Music-making and the brain October 17th, 2016


I’ve become fascinated by the new research that shows that music-making stimulates the brain more than any other activity, mental or physical.

Take a look at this lovely little animation created by Dr. Anita Collins, an Australian music educator. Collins also has a wonderful TED-X Talk, which you can view here, that goes into fascinating detail on how our brains — especially young children’s brains — benefit from music.

FMRI studies show the brain’s music-learning centres lighting up when newborn babies hear their mothers’ voices. They are actually hearing music. (Is this why some adults naturally adopt a sing-songy voice when speaking to infants? Quite possibly.) What does this mean? It means that musicality may be innate — i.e. we are all born musical!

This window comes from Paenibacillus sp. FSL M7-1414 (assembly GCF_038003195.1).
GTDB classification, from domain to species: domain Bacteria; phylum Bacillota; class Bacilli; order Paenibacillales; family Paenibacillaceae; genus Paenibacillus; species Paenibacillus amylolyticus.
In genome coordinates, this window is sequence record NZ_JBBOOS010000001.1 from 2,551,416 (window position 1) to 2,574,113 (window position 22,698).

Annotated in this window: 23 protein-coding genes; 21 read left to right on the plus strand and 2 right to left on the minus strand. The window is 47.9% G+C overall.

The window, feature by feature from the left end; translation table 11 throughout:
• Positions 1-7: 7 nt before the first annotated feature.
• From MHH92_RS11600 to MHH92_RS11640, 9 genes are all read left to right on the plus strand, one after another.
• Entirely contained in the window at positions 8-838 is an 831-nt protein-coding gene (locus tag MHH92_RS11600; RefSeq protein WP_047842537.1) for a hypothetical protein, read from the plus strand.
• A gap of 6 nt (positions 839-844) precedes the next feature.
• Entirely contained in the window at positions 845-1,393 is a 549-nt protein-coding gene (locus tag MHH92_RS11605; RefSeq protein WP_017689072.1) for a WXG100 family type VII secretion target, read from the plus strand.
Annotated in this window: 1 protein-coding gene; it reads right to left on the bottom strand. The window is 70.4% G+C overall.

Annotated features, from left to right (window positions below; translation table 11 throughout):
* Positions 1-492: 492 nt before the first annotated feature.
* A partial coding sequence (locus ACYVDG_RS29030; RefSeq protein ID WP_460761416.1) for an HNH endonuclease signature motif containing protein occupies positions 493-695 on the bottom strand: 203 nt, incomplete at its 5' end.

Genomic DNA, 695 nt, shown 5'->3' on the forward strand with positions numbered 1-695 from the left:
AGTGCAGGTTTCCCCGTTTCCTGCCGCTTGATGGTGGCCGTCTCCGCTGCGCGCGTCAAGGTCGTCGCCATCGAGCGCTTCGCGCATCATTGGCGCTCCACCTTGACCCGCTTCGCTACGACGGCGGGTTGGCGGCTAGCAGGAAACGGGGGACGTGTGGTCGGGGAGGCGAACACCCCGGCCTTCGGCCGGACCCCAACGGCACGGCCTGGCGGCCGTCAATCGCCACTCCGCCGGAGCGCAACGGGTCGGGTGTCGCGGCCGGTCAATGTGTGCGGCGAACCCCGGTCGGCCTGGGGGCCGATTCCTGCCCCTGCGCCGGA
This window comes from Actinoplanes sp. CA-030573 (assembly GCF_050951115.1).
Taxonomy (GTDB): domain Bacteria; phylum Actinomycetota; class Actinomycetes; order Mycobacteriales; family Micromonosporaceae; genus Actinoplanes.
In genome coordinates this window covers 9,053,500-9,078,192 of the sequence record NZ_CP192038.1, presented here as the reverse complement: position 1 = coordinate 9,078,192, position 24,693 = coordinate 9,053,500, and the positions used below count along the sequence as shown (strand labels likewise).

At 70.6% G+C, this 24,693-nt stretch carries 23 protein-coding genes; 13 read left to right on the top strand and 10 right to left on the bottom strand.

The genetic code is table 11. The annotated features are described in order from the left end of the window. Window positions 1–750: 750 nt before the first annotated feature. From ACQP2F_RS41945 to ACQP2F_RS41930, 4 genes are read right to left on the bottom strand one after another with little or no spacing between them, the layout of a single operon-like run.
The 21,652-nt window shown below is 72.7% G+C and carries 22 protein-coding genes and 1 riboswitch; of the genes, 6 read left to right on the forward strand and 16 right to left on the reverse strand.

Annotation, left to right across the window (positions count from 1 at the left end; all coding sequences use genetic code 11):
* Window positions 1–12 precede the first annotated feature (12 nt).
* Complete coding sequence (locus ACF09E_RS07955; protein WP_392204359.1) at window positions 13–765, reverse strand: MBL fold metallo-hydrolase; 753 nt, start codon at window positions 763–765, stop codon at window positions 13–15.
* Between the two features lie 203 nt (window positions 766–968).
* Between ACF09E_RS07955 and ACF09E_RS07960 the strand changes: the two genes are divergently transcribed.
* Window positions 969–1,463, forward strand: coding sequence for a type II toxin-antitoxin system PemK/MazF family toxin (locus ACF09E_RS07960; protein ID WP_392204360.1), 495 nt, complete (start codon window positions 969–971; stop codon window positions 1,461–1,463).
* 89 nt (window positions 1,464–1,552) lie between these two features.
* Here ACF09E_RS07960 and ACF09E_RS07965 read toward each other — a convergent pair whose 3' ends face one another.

Further research has shown that children and adults who study music in a structured way for at least two years have higher IQ’s than those who don’t. Studying music makes you smarter.

Governments and school boards should take note. As Dr. Collins so effectively points out, music education confers lifelong benefits, to individuals and to society as a whole. It should be fostered and protected. Unfortunately, it has been cut from far too many educational systems as an expensive and unnecessary frill. What can we do to change this?



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